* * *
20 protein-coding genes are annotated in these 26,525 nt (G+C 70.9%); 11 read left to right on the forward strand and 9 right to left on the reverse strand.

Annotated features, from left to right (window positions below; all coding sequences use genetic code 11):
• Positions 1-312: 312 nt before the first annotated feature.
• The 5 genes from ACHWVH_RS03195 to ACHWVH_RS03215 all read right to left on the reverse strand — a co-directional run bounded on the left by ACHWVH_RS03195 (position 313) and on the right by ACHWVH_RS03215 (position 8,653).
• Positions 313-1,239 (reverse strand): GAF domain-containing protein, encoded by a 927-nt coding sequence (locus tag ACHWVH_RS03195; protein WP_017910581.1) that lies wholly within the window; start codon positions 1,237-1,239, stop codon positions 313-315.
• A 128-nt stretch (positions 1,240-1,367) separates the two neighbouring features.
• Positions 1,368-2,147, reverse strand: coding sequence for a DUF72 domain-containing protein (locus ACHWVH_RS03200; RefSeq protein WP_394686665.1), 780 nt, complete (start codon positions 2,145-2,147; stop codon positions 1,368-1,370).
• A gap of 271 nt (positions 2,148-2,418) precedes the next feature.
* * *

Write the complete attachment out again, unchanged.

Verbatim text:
20 protein-coding genes are annotated in these 26,525 nt (G+C 70.9%); 11 read left to right on the forward strand and 9 right to left on the reverse strand.

Annotated features, from left to right (window positions below; all coding sequences use genetic code 11):
• Positions 1-312: 312 nt before the first annotated feature.
• The 5 genes from ACHWVH_RS03195 to ACHWVH_RS03215 all read right to left on the reverse strand — a co-directional run bounded on the left by ACHWVH_RS03195 (position 313) and on the right by ACHWVH_RS03215 (position 8,653).
• Positions 313-1,239 (reverse strand): GAF domain-containing protein, encoded by a 927-nt coding sequence (locus tag ACHWVH_RS03195; protein WP_017910581.1) that lies wholly within the window; start codon positions 1,237-1,239, stop codon positions 313-315.
• A 128-nt stretch (positions 1,240-1,367) separates the two neighbouring features.
• Positions 1,368-2,147, reverse strand: coding sequence for a DUF72 domain-containing protein (locus ACHWVH_RS03200; RefSeq protein WP_394686665.1), 780 nt, complete (start codon positions 2,145-2,147; stop codon positions 1,368-1,370).
• A gap of 271 nt (positions 2,148-2,418) precedes the next feature.